Adios, 2018

The year is ending with a little excitement here in Rapid City. If you consider a blizzard exciting.

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Never a dull moment around here, folks. Tara has to work today, but the bank is opening two hours late due to the weather. I don’t have to be anywhere (my first day on the new job is Wednesday) and I certainly don’t intend to venture out – not when the temperature is going to drop to zero by mid-afternoon. Fortunately, we were planning a low-key New Year’s Eve celebration at home, anyway. Picking up Chinese food (as is our tradition), listening to music, and maybe playing a little Nintendo.

I can’t help but reflect on all the changes 2018 brought to our lives. It has been a year like few others. 1994 sort of compares, when I left the Bay Area for the Pacific Northwest, but back then I kept my job and my time zone, and the distance wasn’t as great. When the clock struck midnight one year ago, Tara and I looked at one another, a mixture of excitement and fear in our eyes. All the work ahead of us seemed overwhelming back then – packing up our worldly possessions, quitting jobs, bidding family and friends goodbye, and moving 1,250 miles away. There were moments where we wondered how we’d ever get it all done. And yet here we are, South Dakota residents for six months now, and it all feels natural. Yes, it was a lot of work, but we came through unscathed and it feels like we are both reaping the benefits of a simpler life in a small(ish) Midwest town already, just as we’d hoped. I am excited to see what 2019 brings!


Seems a little anticlimactic to talk about Christmas now that our tree and decorations are all packed up and back in storage. We had a great holiday, even though we missed our loved ones; we made an apricot-glazed spiral-sliced ham in the new pressure cooker Tara got me and went for a cold hike along the Skyline Trail, where it started snowing lightly. We were hoping for a white Christmas but missed out by just a few hours; the following morning we awoke to 2″ on the ground and some pretty slick roads that made me wish once more for 4WD. My new employer’s Christmas party was that evening, and it was a pretty fun little gathering; Tara got to meet my new boss and coworkers, there was free beer, catered food from Qdoba, and a white elephant gift exchange in which I actually ended up with a decent present for once – a mini desktop fridge that will keep a few cans cold. Perfect for my new office! PSI’s party was quite a bit tamer than the wild Fuel parties with casino games and live music, but nobody threw up in the bar this time so perhaps these low-key affairs are better, after all.

On Saturday, we drove out to the Badlands to admire them with a fresh coat of snow. All I can say is, wow.

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It’s hard to say what the highlight was. I’m torn between these bighorn sheep…

And this spectacular sunset.

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Stay safe tonight! Hope you all have a very happy 2019. Let’s go make some great memories, okay?

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Lava Junkie

How ’bout that Hawaiian volcano?!

I think it’s safe to say I’m obsessed with the Kilauea eruption. I have spent more time than I care to admit devouring news stories and scrolling through Instagram photos and video of the lava. Hashtag Leilani Estates is an easy way to kill an hour.

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Anybody who knows me shouldn’t be too terribly surprised by this revelation. I have long been fascinated with natural disasters. Not that I hope for them, of course; but when they do occur, I find it impossible to look away. If this were a jukebox, I’d have Mother Nature’s Greatest Hits on heavy rotation.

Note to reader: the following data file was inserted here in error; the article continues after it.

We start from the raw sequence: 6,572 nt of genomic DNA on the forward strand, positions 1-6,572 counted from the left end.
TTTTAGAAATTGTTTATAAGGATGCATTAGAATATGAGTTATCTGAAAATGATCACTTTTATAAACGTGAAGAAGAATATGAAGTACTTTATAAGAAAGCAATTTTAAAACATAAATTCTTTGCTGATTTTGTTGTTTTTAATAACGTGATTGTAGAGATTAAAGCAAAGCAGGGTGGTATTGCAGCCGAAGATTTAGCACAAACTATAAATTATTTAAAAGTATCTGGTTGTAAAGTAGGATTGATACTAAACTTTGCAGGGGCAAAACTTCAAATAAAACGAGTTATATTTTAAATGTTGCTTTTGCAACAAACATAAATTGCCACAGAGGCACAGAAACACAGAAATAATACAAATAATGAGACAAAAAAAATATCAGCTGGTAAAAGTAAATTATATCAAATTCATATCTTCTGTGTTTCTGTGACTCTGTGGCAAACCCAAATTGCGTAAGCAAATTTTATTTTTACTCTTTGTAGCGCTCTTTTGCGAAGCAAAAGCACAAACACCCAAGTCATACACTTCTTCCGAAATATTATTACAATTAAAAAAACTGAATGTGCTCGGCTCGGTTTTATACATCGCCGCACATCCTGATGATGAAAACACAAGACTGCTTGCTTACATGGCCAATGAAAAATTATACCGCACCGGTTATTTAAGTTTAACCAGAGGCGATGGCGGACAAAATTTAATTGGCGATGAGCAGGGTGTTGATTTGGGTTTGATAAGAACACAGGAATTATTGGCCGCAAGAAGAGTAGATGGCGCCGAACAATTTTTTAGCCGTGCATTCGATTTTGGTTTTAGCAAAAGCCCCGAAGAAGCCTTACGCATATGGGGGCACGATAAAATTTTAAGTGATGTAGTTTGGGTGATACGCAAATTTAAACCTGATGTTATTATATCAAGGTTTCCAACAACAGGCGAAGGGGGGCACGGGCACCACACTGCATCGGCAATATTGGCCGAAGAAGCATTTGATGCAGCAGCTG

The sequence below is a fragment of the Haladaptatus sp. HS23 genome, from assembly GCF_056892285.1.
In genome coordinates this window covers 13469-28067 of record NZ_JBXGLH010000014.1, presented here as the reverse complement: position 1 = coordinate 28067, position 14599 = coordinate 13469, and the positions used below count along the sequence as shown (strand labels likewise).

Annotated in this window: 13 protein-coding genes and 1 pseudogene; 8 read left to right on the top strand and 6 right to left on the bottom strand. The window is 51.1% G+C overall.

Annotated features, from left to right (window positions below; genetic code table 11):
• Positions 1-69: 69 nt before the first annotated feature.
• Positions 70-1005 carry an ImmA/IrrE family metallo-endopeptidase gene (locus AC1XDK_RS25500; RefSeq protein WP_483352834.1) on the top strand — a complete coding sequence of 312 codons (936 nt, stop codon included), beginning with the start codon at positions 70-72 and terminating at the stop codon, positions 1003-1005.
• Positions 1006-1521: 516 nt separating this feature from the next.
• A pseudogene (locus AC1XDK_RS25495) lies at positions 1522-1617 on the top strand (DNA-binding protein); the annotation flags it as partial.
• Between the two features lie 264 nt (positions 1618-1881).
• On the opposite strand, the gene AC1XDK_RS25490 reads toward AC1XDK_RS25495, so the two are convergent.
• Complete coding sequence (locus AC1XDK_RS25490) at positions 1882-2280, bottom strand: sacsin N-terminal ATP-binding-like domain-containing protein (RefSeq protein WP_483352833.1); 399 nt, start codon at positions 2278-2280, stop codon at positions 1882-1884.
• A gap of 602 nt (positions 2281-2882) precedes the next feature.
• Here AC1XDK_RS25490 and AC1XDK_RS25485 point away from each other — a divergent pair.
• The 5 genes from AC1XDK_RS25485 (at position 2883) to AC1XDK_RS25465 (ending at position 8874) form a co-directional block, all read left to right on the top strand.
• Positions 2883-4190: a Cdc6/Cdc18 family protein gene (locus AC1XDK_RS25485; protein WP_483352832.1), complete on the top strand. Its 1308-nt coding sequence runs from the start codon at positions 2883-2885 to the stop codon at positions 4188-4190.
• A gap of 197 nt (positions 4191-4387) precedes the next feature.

Not long ago, I wrote about my experience living in Hawaii. How I mostly hated it, except for the Big Island. I have fond memories of  black sand beaches and jungles and, best of all, hiking the Devastation Trail and Halema’uma’u Crater in Hawaii Volcanoes National Park. I might have pocketed a few lava rocks, too; it’s a good thing I’m not (too) superstitious as Hawaiian legend claims that doing so angers the Goddess Pele, and she will retaliate by cursing the thief with misfortune. In fact, many a tourist has sent back a pilfered rock after encountering bad luck upon their return to the mainland. If this all sounds like a wacky sitcom plot, it was; remember that episode of The Brady Bunch where Bobby found an ancient tiki in Hawaii and bad luck started to befall the family? That bad juju was based on the legend of Pele. tiki

Fortunately, I never encountered any bad luck myself. Unless you count barely missing out on seeing an eruption firsthand. In 1983 we were vacationing on the Big Island; the day after we returned to Oahu, Kilauea erupted. My dad was always bummed about this, so I guess my fascination is hereditary.

That wasn’t my only close call with nature’s fury. I’m sort of like the Forrest Gump of natural disasters, having secured a front row seat to many an event. As evidence, I submit the following:

  1. Run like the wind, Toto! During my final summer in Dayton, Ohio, my brother and I spent a week at summer camp. One night, long after lights out, we were awakened by a counselor and ushered from our bunks. We were then marched across a field, through a howling wind, as turbulent clouds raced by overhead. Our destination? A concrete bunker beneath the swimming pool. It turns out a tornado warning had been issued, and funnel clouds were spotted in the vicinity. Luckily, none touched down. I vividly recall huddling nervously in the dead of night, surrounded by bags of chlorine stacked in haphazard piles. Pretty scary night for an 11 year-old!
  2. I spy the eye – no lie! In November 1982, Hurricane Iwa raced across the Pacific and took aim at Hawaii – the first hurricane to strike the islands in 23 years. Guess who had a front row seat to the whole thing? We stayed inside our house on base as winds gusted up to 120 mph and rain pelted Oahu. The worst of the storm occurred in the evening and overnight. I don’t remember ever feeling scared; I was simply in awe. The next morning we emerged to bright sunshine and a lot of damage, mainly downed trees. It was the first and only time living there that school was cancelled due to weather.
  3. Happy birthday – I got you snow! April 27, 1984, was my 15th birthday. Typically I associate my bday with pleasant spring weather, but in South Dakota (ha!) one can never assume. That year, I spent my birthday indoors as heavy snow fell and gusty winds blew. I don’t remember how much snow we ended up with by the time the storm wound down, but it’s safe to say “a lot.” This wasn’t the only blizzard I’ve experienced in my life, but because of the date, it’s the one that stands out the most in my mind.